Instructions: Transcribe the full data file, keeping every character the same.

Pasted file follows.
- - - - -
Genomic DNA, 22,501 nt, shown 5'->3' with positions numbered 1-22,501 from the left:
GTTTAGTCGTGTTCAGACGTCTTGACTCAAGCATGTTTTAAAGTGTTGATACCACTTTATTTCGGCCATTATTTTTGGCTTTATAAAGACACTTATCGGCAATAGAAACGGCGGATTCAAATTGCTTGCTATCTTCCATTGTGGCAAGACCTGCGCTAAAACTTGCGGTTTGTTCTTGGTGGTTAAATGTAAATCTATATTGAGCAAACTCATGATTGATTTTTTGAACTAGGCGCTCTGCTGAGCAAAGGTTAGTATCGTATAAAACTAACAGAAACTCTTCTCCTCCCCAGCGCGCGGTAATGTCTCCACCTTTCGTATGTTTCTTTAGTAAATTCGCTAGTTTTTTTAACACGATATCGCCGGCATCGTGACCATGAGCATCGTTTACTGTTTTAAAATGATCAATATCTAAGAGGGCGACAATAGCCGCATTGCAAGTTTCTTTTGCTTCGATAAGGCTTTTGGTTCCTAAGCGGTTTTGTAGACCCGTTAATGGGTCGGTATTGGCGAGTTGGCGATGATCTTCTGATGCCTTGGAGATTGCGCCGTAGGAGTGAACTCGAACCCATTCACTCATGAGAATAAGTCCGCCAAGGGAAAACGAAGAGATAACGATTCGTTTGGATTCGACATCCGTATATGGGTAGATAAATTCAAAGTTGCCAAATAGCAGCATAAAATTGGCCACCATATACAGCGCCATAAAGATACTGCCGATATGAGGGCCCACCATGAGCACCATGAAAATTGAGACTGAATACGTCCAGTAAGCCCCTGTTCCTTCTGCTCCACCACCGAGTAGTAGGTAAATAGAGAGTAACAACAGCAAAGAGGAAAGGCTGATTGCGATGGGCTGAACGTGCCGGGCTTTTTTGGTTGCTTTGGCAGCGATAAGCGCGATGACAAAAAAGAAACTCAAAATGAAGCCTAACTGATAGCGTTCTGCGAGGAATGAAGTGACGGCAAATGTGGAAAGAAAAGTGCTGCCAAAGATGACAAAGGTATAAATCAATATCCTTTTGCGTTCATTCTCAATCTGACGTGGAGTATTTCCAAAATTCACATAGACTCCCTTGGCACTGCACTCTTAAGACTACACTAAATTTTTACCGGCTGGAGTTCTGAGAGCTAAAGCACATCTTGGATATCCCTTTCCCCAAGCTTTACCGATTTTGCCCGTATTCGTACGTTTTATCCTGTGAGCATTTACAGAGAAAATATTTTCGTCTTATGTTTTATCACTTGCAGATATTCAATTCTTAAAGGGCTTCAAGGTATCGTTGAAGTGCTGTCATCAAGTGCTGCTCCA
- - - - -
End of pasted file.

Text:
Genomic DNA, 22,501 nt, shown 5'->3' with positions numbered 1-22,501 from the left:
GTTTAGTCGTGTTCAGACGTCTTGACTCAAGCATGTTTTAAAGTGTTGATACCACTTTATTTCGGCCATTATTTTTGGCTTTATAAAGACACTTATCGGCAATAGAAACGGCGGATTCAAATTGCTTGCTATCTTCCATTGTGGCAAGACCTGCGCTAAAACTTGCGGTTTGTTCTTGGTGGTTAAATGTAAATCTATATTGAGCAAACTCATGATTGATTTTTTGAACTAGGCGCTCTGCTGAGCAAAGGTTAGTATCGTATAAAACTAACAGAAACTCTTCTCCTCCCCAGCGCGCGGTAATGTCTCCACCTTTCGTATGTTTCTTTAGTAAATTCGCTAGTTTTTTTAACACGATATCGCCGGCATCGTGACCATGAGCATCGTTTACTGTTTTAAAATGATCAATATCTAAGAGGGCGACAATAGCCGCATTGCAAGTTTCTTTTGCTTCGATAAGGCTTTTGGTTCCTAAGCGGTTTTGTAGACCCGTTAATGGGTCGGTATTGGCGAGTTGGCGATGATCTTCTGATGCCTTGGAGATTGCGCCGTAGGAGTGAACTCGAACCCATTCACTCATGAGAATAAGTCCGCCAAGGGAAAACGAAGAGATAACGATTCGTTTGGATTCGACATCCGTATATGGGTAGATAAATTCAAAGTTGCCAAATAGCAGCATAAAATTGGCCACCATATACAGCGCCATAAAGATACTGCCGATATGAGGGCCCACCATGAGCACCATGAAAATTGAGACTGAATACGTCCAGTAAGCCCCTGTTCCTTCTGCTCCACCACCGAGTAGTAGGTAAATAGAGAGTAACAACAGCAAAGAGGAAAGGCTGATTGCGATGGGCTGAACGTGCCGGGCTTTTTTGGTTGCTTTGGCAGCGATAAGCGCGATGACAAAAAAGAAACTCAAAATGAAGCCTAACTGATAGCGTTCTGCGAGGAATGAAGTGACGGCAAATGTGGAAAGAAAAGTGCTGCCAAAGATGACAAAGGTATAAATCAATATCCTTTTGCGTTCATTCTCAATCTGACGTGGAGTATTTCCAAAATTCACATAGACTCCCTTGGCACTGCACTCTTAAGACTACACTAAATTTTTACCGGCTGGAGTTCTGAGAGCTAAAGCACATCTTGGATATCCCTTTCCCCAAGCTTTACCGATTTTGCCCGTATTCGTACGTTTTATCCTGTGAGCATTTACAGAGAAAATATTTTCGTCTTATGTTTTATCACTTGCAGATATTCAATTCTTAAAGGGCTTCAAGGTATCGTTGAAGTGCTGTCATCAAGTGCTGCTCCA